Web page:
Drug dealer avoids jail for police assaults

A DRUG dealer who received death threats from a gang which included Kevin “Gerbil” Carroll has escaped further jail time for attacking two 
plain-clothed police officers.

Leroy Robinson punched and elbowed the officers trying to detain him before fleeing the scene and later being found hiding under a bed.

The 28-year-old was also caught trying to smuggle a mobile phone hidden in the insole of a training shoe into Saughton Prison where he was an inmate.

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Robinson had previously pleaded guilty to the charges and yesterday at Edinburgh Sheriff Court he was sentenced to a two-year community payback order and 240 hours of community service.

The court heard that Robinson – who has a tattoo which reads “Get rich or die trying” – had spent the equivalent of six months on remand following the attack on the officers on October 17 last year.

Robinson, of Saughton Mains Place, had also been accused of breaking a set of handcuffs and threatening to kill one of the officers, but his not guilty pleas were accepted.

Robinson was previously linked to the October 2008 
abduction of innocent teenager Aaron Hunter, who was kidnapped by criminals 
including Kevin Carroll, the gangster later gunned down in an Asda car park in Robroyston, Glasgow, in January 2010.

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Fiscal depute Karon Rollo told the court yesterday that the two officers were in plain clothes and watching a 
suspect in a car in Broomhouse Court when Robinson approached it. The officers knew that their colleagues wanted to speak to Robinson on another matter and approached the vehicle, producing warrant cards.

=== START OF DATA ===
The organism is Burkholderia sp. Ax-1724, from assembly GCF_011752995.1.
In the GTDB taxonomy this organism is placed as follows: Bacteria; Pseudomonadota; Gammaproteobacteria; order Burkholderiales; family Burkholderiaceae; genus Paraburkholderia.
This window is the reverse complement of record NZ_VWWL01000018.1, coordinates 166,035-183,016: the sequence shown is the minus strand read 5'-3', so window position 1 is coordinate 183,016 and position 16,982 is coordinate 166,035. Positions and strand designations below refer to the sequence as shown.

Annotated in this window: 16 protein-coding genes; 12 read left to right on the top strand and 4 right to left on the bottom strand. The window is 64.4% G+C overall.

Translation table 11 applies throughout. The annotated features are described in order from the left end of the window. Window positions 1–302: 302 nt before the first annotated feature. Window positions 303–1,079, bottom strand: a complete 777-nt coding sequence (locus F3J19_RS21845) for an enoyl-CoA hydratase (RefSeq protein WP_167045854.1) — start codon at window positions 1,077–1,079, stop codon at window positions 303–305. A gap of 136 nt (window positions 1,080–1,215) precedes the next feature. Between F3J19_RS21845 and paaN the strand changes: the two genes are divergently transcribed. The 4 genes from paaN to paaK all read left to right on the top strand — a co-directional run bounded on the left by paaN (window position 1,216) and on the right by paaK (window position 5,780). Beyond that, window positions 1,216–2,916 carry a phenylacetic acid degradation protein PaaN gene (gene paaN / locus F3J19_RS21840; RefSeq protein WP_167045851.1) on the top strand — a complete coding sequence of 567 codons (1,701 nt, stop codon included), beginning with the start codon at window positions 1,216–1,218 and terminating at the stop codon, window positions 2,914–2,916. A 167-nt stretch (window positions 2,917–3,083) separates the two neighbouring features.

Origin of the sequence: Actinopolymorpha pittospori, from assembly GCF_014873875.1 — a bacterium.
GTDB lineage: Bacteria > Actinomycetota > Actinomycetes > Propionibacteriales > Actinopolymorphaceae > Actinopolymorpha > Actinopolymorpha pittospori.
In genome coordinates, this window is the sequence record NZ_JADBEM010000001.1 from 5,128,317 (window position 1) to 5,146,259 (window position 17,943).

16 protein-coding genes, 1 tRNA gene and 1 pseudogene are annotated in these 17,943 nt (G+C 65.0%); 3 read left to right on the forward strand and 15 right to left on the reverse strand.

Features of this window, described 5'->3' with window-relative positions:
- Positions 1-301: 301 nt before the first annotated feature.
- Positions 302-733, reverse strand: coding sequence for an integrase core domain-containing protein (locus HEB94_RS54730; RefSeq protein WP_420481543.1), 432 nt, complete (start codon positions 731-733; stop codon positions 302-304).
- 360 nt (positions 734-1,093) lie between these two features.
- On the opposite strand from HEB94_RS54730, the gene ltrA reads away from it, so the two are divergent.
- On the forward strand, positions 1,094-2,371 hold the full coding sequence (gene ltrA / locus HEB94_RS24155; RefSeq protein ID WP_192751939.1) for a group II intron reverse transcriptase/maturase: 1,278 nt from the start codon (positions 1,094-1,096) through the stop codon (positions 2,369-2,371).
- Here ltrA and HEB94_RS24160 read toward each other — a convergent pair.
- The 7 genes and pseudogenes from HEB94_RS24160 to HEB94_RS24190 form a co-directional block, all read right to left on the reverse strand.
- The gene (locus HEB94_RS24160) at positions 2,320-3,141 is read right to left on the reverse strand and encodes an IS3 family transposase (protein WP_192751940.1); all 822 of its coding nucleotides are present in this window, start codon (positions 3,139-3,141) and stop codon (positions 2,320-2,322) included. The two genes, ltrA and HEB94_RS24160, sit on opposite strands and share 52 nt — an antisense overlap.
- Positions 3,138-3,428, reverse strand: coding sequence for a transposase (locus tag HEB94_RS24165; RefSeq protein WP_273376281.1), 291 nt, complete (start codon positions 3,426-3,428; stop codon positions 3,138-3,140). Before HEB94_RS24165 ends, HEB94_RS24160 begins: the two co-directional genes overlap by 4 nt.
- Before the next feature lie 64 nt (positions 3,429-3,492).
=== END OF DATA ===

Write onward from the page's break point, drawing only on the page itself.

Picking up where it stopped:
Robinson repeatedly punched one of the officers in the head and repeatedly struck the other in the ribs with his elbows. He ran away but was found hiding under a bed in a house. The court also heard that between May 27 and June 12 last year, Robinson conspired with others to sneak a phone into Saughton Prison after suggesting a payment of £150 for its delivery. The device was concealed inside a carved-out section of a trainer worn by another person, but it was intercepted.

Robinson’s defence solicitor, Rhona McLeod, said that her client had been unaware the two men he attacked were police officers due to their 
casual dress. “He perceived himself to be under attack and his adrenaline was up. When he then found out they were police officers, he was very sorry about that,” she said.

Sheriff Donald Corke told Robinson: “It is fair to say you are a serial offender.”

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The sheriff warned Robinson that if he breached the community payback order then he would be brought back to court and custody was 

The sentence was criticised as being too lenient, and Scottish Conservative chief whip John Lamont said: “Attacking police officers is a very serious offence, but you wouldn’t know it from this sentencing. This was an opportunity to send out a message that this type of crime will not be tolerated. Instead, all it will do is show that soft-touch Scotland does not take such matters seriously.”

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